Baker has benefited from competing -- and winning -- on the Challenge Tour.
When he looks back now, all Peter Baker can remember about his final-day defeat of Corey Pavin in the 1993 Ryder Cup at the Belfry is the sight of ball after ball disappearing into cup after cup. Which is not surprising. Between them on that blustery September afternoon in the English Midlands, the two protagonists had only 48 putts -- 23 for Baker, who won 2 up after holing one last birdie from 25 feet on the finishing hole, and 25 for his American opponent.
"We had a fantastic match," recalls Baker, who turns 40 Oct. 7. "It was played in a great spirit. Corey had a lighthearted go at me on the 18th green over how many putts I had made. But he was almost as good. It was unbelievable really. It was for me anyway; he was just about the best putter in the world at the time and was used to making them from all over the place."
Pavin hasn't forgotten his only singles defeat in the biennial contest, either. When the pair met up again at the K Club during last year's Ryder Cup, where both served as assistant captains, he was at pains to remind Baker of their epic encounter.
"Corey was still going on about it," laughs the three-time European Tour winner, who still lives about 30 miles from the Belfry. "He never stopped. He told my wife and daughters about how I had 'ruined' his Ryder Cup record. He was very funny about it."
Not so amusing for Baker back in '93 was the illness of his oldest child, Georgina, who, 11 months old at the time, spent the night before the singles match in a local hospital with what was at first feared to be meningitis, but was eventually identified as a less serious virus.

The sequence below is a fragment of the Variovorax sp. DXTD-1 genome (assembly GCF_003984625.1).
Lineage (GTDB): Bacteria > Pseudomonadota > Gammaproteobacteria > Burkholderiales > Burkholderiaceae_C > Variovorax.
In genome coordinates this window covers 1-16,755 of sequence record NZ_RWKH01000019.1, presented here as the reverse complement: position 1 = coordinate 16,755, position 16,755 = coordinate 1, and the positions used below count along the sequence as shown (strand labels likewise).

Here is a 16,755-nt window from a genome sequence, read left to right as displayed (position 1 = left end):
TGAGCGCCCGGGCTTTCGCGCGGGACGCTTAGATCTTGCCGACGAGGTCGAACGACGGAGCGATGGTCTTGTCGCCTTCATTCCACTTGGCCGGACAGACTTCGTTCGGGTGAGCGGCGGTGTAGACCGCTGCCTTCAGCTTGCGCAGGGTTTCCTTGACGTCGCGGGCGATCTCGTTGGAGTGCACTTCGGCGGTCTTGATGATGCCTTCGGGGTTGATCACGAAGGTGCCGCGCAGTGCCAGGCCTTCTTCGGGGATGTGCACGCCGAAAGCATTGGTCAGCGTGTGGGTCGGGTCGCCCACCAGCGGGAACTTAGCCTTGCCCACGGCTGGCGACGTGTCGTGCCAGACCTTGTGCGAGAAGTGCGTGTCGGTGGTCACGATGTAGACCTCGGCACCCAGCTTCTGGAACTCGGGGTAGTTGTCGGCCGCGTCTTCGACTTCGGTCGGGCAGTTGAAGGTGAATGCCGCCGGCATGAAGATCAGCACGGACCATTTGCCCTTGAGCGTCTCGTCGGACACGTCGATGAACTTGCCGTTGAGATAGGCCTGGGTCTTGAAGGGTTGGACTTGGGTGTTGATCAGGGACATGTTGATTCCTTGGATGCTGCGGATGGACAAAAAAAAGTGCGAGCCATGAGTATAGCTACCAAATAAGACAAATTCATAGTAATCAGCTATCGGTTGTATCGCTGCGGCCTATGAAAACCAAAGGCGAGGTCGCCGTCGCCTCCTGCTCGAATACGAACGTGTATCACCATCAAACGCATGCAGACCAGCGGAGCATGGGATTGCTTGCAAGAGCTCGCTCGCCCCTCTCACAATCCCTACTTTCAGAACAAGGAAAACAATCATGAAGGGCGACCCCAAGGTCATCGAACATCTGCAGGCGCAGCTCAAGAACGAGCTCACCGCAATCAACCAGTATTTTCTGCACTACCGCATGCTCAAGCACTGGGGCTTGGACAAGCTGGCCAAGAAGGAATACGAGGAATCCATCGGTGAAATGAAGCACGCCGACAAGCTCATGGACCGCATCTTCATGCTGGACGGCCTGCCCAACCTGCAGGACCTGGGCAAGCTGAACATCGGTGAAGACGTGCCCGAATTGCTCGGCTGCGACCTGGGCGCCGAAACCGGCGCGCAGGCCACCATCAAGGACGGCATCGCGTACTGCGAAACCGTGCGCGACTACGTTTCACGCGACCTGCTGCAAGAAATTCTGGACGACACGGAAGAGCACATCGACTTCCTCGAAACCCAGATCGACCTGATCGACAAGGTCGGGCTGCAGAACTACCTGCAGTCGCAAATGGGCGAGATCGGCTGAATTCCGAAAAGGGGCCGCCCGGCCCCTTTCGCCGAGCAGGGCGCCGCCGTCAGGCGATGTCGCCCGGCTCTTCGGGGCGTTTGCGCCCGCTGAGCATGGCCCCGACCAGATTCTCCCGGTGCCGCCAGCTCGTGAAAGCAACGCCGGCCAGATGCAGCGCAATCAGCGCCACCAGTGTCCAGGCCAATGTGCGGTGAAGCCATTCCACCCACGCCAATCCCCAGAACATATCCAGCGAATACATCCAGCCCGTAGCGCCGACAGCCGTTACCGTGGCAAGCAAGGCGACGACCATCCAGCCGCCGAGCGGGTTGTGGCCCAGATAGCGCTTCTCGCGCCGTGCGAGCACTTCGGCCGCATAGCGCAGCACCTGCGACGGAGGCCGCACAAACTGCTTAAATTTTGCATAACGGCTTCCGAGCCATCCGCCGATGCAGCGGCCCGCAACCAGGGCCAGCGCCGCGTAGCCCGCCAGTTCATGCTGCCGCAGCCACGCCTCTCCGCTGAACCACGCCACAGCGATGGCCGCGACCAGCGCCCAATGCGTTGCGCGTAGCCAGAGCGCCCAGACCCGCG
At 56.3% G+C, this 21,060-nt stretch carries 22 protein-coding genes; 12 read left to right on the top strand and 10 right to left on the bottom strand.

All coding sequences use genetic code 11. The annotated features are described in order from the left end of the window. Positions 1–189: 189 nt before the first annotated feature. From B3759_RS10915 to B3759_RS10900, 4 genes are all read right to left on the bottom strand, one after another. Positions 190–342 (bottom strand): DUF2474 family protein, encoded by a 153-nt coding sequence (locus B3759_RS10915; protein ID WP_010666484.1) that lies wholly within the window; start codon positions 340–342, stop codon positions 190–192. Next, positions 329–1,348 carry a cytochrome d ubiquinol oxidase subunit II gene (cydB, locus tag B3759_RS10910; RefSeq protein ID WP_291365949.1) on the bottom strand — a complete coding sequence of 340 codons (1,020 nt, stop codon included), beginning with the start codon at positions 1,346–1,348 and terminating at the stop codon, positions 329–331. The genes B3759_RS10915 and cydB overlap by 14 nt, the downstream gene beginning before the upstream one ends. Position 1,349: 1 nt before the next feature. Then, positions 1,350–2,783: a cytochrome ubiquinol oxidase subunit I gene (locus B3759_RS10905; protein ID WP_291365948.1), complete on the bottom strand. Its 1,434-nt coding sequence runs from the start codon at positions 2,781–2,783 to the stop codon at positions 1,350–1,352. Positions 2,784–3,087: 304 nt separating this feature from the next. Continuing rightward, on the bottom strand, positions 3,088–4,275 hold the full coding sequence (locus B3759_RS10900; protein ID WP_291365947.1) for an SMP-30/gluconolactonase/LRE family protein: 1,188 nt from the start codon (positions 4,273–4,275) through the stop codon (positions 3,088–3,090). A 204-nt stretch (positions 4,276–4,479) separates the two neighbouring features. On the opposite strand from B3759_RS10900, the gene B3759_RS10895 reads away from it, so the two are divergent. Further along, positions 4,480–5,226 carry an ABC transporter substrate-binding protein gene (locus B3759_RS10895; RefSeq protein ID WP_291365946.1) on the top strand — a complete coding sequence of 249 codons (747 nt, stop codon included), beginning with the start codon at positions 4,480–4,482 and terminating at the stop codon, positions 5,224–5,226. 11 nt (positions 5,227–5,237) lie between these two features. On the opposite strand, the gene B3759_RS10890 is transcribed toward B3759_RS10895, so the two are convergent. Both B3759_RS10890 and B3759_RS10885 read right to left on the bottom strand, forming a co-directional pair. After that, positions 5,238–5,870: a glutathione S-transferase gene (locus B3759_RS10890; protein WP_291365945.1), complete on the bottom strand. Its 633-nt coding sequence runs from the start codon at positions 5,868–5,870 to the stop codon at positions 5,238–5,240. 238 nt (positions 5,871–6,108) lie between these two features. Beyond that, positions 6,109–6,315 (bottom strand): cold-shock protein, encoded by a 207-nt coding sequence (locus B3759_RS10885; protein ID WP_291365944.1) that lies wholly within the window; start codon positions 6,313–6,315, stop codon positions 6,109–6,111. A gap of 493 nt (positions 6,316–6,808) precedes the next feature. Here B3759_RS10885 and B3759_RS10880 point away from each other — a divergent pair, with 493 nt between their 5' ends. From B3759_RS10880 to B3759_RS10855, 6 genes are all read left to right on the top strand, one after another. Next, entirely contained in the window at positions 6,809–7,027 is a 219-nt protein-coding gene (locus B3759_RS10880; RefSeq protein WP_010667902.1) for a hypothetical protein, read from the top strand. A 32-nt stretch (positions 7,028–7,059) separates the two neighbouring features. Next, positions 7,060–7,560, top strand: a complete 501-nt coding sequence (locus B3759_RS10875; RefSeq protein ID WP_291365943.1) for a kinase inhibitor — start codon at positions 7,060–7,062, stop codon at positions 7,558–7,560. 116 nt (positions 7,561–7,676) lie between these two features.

"She had been running a temperature on Friday evening, and the doctor had given her an injection," he explains. "When I came off the course on Saturday, I went to the hospital in the ambulance, still in my golf gear and my spikes. They did all kinds of tests, told us 100 percent it wasn't meningitis, and that Georgina would be fine in the morning. I was able to get back to the Belfry at about 10 p.m. So at least I got a full night's sleep."
Despite Baker's fine play in what was eventually a losing cause, '93 proved to be Baker's first and last Ryder Cup appearance. From a career-high seventh on the European Order of Merit that year, his game stagnated; only three times thereafter did he rank in the top 25. Even worse, at the end of 2004, he lost his card after 17 years on tour. All of which came as something of a letdown for a man good enough to play Walker Cup golf before his 18th birthday and win a European Tour event -- beating Nick Faldo in a playoff -- at the age of 20. His has been a potential largely unfulfilled.
"If I'm honest, I had lost interest in the game," admits Baker. "I wasn't enjoying it and had no enthusiasm for the lifestyle. I was playing for the sake of playing really. Looking back, I think I played too much in too short a space of time. I was burned out and getting worse.
"I have no excuses though. I was just awful. And it has been hard on the ego. Losing my card was a blow to my pride and a huge knock to my confidence. Plus it's hard to turn things around, playing the tour on invitations. So this year I made the decision to compete on the Challenge Tour, which has done me good, whatever happens. I've played a proper schedule and won -- at the Credit Suisse Challenge -- for the first time in a long time. I'm 22nd on the money list at the moment [the top 20 gain European Tour cards for next season] and have four events left. So it's up to me whether I make it or not."